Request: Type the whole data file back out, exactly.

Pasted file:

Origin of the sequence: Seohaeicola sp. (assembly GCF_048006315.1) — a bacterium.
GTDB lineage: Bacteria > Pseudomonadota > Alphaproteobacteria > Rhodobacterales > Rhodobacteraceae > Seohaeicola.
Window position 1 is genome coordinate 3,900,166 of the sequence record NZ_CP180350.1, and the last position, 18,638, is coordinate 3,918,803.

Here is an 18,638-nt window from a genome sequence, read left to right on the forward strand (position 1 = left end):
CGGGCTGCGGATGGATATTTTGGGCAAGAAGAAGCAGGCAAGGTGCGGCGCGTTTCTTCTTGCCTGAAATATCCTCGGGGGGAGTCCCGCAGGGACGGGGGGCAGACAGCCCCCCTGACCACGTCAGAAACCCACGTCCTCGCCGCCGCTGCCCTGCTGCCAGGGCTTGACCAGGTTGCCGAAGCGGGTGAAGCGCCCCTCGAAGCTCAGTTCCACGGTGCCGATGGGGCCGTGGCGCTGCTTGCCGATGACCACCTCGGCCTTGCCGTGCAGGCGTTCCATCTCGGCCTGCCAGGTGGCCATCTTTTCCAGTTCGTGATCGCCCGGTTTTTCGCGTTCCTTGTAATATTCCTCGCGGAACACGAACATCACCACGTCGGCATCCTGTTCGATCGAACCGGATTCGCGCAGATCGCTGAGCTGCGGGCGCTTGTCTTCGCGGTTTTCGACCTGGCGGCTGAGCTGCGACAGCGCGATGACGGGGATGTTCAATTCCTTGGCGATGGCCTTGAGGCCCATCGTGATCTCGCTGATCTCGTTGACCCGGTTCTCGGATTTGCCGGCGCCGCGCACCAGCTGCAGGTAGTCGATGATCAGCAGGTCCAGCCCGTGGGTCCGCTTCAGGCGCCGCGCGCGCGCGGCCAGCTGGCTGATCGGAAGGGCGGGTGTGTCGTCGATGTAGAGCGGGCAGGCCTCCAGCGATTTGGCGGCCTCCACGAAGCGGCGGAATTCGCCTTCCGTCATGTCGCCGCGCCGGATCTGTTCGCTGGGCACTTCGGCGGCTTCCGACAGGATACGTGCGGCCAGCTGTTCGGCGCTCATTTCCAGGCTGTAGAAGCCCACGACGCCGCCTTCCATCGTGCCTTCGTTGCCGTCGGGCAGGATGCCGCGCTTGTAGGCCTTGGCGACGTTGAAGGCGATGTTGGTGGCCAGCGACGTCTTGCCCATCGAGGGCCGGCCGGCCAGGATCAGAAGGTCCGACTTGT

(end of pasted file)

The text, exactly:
Origin of the sequence: Seohaeicola sp. (assembly GCF_048006315.1) — a bacterium.
GTDB lineage: Bacteria > Pseudomonadota > Alphaproteobacteria > Rhodobacterales > Rhodobacteraceae > Seohaeicola.
Window position 1 is genome coordinate 3,900,166 of the sequence record NZ_CP180350.1, and the last position, 18,638, is coordinate 3,918,803.

Here is an 18,638-nt window from a genome sequence, read left to right on the forward strand (position 1 = left end):
CGGGCTGCGGATGGATATTTTGGGCAAGAAGAAGCAGGCAAGGTGCGGCGCGTTTCTTCTTGCCTGAAATATCCTCGGGGGGAGTCCCGCAGGGACGGGGGGCAGACAGCCCCCCTGACCACGTCAGAAACCCACGTCCTCGCCGCCGCTGCCCTGCTGCCAGGGCTTGACCAGGTTGCCGAAGCGGGTGAAGCGCCCCTCGAAGCTCAGTTCCACGGTGCCGATGGGGCCGTGGCGCTGCTTGCCGATGACCACCTCGGCCTTGCCGTGCAGGCGTTCCATCTCGGCCTGCCAGGTGGCCATCTTTTCCAGTTCGTGATCGCCCGGTTTTTCGCGTTCCTTGTAATATTCCTCGCGGAACACGAACATCACCACGTCGGCATCCTGTTCGATCGAACCGGATTCGCGCAGATCGCTGAGCTGCGGGCGCTTGTCTTCGCGGTTTTCGACCTGGCGGCTGAGCTGCGACAGCGCGATGACGGGGATGTTCAATTCCTTGGCGATGGCCTTGAGGCCCATCGTGATCTCGCTGATCTCGTTGACCCGGTTCTCGGATTTGCCGGCGCCGCGCACCAGCTGCAGGTAGTCGATGATCAGCAGGTCCAGCCCGTGGGTCCGCTTCAGGCGCCGCGCGCGCGCGGCCAGCTGGCTGATCGGAAGGGCGGGTGTGTCGTCGATGTAGAGCGGGCAGGCCTCCAGCGATTTGGCGGCCTCCACGAAGCGGCGGAATTCGCCTTCCGTCATGTCGCCGCGCCGGATCTGTTCGCTGGGCACTTCGGCGGCTTCCGACAGGATACGTGCGGCCAGCTGTTCGGCGCTCATTTCCAGGCTGTAGAAGCCCACGACGCCGCCTTCCATCGTGCCTTCGTTGCCGTCGGGCAGGATGCCGCGCTTGTAGGCCTTGGCGACGTTGAAGGCGATGTTGGTGGCCAGCGACGTCTTGCCCATCGAGGGCCGGCCGGCCAGGATCAGAAGGTCCGACTTGT